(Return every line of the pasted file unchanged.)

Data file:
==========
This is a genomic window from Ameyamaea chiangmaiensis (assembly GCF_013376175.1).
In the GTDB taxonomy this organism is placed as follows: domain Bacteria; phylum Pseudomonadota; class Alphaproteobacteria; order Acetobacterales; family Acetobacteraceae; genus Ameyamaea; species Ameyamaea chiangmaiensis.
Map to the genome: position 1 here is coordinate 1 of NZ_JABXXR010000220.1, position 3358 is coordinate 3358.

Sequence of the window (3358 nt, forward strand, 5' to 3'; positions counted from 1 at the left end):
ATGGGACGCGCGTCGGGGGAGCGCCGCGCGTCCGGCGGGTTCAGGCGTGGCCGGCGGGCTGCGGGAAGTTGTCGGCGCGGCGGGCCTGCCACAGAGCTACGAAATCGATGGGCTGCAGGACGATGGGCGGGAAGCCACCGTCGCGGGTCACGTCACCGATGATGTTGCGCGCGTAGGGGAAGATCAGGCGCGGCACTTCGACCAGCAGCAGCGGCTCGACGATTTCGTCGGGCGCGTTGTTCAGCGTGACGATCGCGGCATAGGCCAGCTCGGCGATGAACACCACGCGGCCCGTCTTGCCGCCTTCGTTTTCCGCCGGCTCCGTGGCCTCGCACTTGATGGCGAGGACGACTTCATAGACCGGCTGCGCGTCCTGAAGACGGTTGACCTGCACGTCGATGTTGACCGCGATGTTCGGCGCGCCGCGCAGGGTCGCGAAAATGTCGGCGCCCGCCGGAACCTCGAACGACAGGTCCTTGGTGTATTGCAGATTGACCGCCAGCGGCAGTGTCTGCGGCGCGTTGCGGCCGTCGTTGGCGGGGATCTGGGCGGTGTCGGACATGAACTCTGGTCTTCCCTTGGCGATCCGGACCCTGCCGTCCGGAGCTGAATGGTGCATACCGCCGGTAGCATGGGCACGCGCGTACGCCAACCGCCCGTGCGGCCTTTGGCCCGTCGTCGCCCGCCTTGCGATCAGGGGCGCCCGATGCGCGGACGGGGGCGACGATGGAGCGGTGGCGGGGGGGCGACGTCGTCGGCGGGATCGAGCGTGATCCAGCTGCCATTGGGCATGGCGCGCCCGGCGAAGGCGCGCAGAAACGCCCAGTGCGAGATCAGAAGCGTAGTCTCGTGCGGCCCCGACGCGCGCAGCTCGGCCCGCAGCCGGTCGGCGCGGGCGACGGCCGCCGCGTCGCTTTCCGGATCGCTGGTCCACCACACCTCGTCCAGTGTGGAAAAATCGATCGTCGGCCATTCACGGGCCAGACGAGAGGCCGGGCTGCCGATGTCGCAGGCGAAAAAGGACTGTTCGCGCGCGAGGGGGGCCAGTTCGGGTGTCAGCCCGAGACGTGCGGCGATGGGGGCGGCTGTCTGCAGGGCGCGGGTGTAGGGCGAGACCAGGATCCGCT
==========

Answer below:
This is a genomic window from Ameyamaea chiangmaiensis (assembly GCF_013376175.1).
In the GTDB taxonomy this organism is placed as follows: domain Bacteria; phylum Pseudomonadota; class Alphaproteobacteria; order Acetobacterales; family Acetobacteraceae; genus Ameyamaea; species Ameyamaea chiangmaiensis.
Map to the genome: position 1 here is coordinate 1 of NZ_JABXXR010000220.1, position 3358 is coordinate 3358.

Sequence of the window (3358 nt, forward strand, 5' to 3'; positions counted from 1 at the left end):
ATGGGACGCGCGTCGGGGGAGCGCCGCGCGTCCGGCGGGTTCAGGCGTGGCCGGCGGGCTGCGGGAAGTTGTCGGCGCGGCGGGCCTGCCACAGAGCTACGAAATCGATGGGCTGCAGGACGATGGGCGGGAAGCCACCGTCGCGGGTCACGTCACCGATGATGTTGCGCGCGTAGGGGAAGATCAGGCGCGGCACTTCGACCAGCAGCAGCGGCTCGACGATTTCGTCGGGCGCGTTGTTCAGCGTGACGATCGCGGCATAGGCCAGCTCGGCGATGAACACCACGCGGCCCGTCTTGCCGCCTTCGTTTTCCGCCGGCTCCGTGGCCTCGCACTTGATGGCGAGGACGACTTCATAGACCGGCTGCGCGTCCTGAAGACGGTTGACCTGCACGTCGATGTTGACCGCGATGTTCGGCGCGCCGCGCAGGGTCGCGAAAATGTCGGCGCCCGCCGGAACCTCGAACGACAGGTCCTTGGTGTATTGCAGATTGACCGCCAGCGGCAGTGTCTGCGGCGCGTTGCGGCCGTCGTTGGCGGGGATCTGGGCGGTGTCGGACATGAACTCTGGTCTTCCCTTGGCGATCCGGACCCTGCCGTCCGGAGCTGAATGGTGCATACCGCCGGTAGCATGGGCACGCGCGTACGCCAACCGCCCGTGCGGCCTTTGGCCCGTCGTCGCCCGCCTTGCGATCAGGGGCGCCCGATGCGCGGACGGGGGCGACGATGGAGCGGTGGCGGGGGGGCGACGTCGTCGGCGGGATCGAGCGTGATCCAGCTGCCATTGGGCATGGCGCGCCCGGCGAAGGCGCGCAGAAACGCCCAGTGCGAGATCAGAAGCGTAGTCTCGTGCGGCCCCGACGCGCGCAGCTCGGCCCGCAGCCGGTCGGCGCGGGCGACGGCCGCCGCGTCGCTTTCCGGATCGCTGGTCCACCACACCTCGTCCAGTGTGGAAAAATCGATCGTCGGCCATTCACGGGCCAGACGAGAGGCCGGGCTGCCGATGTCGCAGGCGAAAAAGGACTGTTCGCGCGCGAGGGGGGCCAGTTCGGGTGTCAGCCCGAGACGTGCGGCGATGGGGGCGGCTGTCTGCAGGGCGCGGGTGTAGGGCGAGACCAGGATCCGCT